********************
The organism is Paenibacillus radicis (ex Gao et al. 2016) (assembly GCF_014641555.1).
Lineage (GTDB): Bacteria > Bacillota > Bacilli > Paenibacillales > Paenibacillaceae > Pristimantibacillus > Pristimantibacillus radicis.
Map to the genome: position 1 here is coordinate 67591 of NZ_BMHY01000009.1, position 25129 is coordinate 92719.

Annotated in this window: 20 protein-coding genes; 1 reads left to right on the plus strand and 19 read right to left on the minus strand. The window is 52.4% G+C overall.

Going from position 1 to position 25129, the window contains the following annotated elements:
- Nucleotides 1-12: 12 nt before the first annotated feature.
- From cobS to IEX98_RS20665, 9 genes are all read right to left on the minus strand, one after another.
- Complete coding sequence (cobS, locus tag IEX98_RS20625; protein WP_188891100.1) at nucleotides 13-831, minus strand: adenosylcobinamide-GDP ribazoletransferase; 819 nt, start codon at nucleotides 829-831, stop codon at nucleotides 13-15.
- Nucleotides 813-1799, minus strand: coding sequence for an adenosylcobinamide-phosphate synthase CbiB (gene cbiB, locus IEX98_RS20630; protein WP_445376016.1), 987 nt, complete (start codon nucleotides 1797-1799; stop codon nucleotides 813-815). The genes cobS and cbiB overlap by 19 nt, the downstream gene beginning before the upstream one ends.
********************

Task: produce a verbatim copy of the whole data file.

The organism is Paenibacillus radicis (ex Gao et al. 2016) (assembly GCF_014641555.1).
Lineage (GTDB): Bacteria > Bacillota > Bacilli > Paenibacillales > Paenibacillaceae > Pristimantibacillus > Pristimantibacillus radicis.
Map to the genome: position 1 here is coordinate 67591 of NZ_BMHY01000009.1, position 25129 is coordinate 92719.

Annotated in this window: 20 protein-coding genes; 1 reads left to right on the plus strand and 19 read right to left on the minus strand. The window is 52.4% G+C overall.

Going from position 1 to position 25129, the window contains the following annotated elements:
- Nucleotides 1-12: 12 nt before the first annotated feature.
- From cobS to IEX98_RS20665, 9 genes are all read right to left on the minus strand, one after another.
- Complete coding sequence (cobS, locus tag IEX98_RS20625; protein WP_188891100.1) at nucleotides 13-831, minus strand: adenosylcobinamide-GDP ribazoletransferase; 819 nt, start codon at nucleotides 829-831, stop codon at nucleotides 13-15.
- Nucleotides 813-1799, minus strand: coding sequence for an adenosylcobinamide-phosphate synthase CbiB (gene cbiB, locus IEX98_RS20630; protein WP_445376016.1), 987 nt, complete (start codon nucleotides 1797-1799; stop codon nucleotides 813-815). The genes cobS and cbiB overlap by 19 nt, the downstream gene beginning before the upstream one ends.